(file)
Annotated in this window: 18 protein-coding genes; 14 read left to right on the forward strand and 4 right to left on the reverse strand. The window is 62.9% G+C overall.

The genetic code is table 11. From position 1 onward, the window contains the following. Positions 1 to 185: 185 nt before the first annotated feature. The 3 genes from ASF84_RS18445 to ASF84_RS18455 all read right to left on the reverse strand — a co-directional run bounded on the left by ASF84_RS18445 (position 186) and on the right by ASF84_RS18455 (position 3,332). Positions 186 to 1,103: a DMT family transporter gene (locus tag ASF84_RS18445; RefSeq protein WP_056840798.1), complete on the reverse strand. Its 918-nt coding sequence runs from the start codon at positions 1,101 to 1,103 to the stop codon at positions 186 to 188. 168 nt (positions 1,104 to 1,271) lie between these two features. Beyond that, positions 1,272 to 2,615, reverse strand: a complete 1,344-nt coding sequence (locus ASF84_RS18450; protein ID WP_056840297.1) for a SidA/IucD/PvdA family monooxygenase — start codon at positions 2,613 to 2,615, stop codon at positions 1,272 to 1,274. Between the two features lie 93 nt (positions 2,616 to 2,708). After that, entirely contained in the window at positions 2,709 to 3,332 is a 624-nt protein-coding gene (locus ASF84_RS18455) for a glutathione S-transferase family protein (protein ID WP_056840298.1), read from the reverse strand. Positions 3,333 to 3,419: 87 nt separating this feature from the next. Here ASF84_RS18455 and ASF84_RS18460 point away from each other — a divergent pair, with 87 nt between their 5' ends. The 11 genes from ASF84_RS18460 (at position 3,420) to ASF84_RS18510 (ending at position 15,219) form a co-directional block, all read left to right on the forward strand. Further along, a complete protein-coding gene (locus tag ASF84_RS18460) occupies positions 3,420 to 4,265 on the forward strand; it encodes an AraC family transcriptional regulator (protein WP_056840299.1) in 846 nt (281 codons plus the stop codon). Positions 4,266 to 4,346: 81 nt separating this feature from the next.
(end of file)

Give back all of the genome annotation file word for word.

Annotated in this window: 18 protein-coding genes; 14 read left to right on the forward strand and 4 right to left on the reverse strand. The window is 62.9% G+C overall.

The genetic code is table 11. From position 1 onward, the window contains the following. Positions 1 to 185: 185 nt before the first annotated feature. The 3 genes from ASF84_RS18445 to ASF84_RS18455 all read right to left on the reverse strand — a co-directional run bounded on the left by ASF84_RS18445 (position 186) and on the right by ASF84_RS18455 (position 3,332). Positions 186 to 1,103: a DMT family transporter gene (locus tag ASF84_RS18445; RefSeq protein WP_056840798.1), complete on the reverse strand. Its 918-nt coding sequence runs from the start codon at positions 1,101 to 1,103 to the stop codon at positions 186 to 188. 168 nt (positions 1,104 to 1,271) lie between these two features. Beyond that, positions 1,272 to 2,615, reverse strand: a complete 1,344-nt coding sequence (locus ASF84_RS18450; protein ID WP_056840297.1) for a SidA/IucD/PvdA family monooxygenase — start codon at positions 2,613 to 2,615, stop codon at positions 1,272 to 1,274. Between the two features lie 93 nt (positions 2,616 to 2,708). After that, entirely contained in the window at positions 2,709 to 3,332 is a 624-nt protein-coding gene (locus ASF84_RS18455) for a glutathione S-transferase family protein (protein ID WP_056840298.1), read from the reverse strand. Positions 3,333 to 3,419: 87 nt separating this feature from the next. Here ASF84_RS18455 and ASF84_RS18460 point away from each other — a divergent pair, with 87 nt between their 5' ends. The 11 genes from ASF84_RS18460 (at position 3,420) to ASF84_RS18510 (ending at position 15,219) form a co-directional block, all read left to right on the forward strand. Further along, a complete protein-coding gene (locus tag ASF84_RS18460) occupies positions 3,420 to 4,265 on the forward strand; it encodes an AraC family transcriptional regulator (protein WP_056840299.1) in 846 nt (281 codons plus the stop codon). Positions 4,266 to 4,346: 81 nt separating this feature from the next.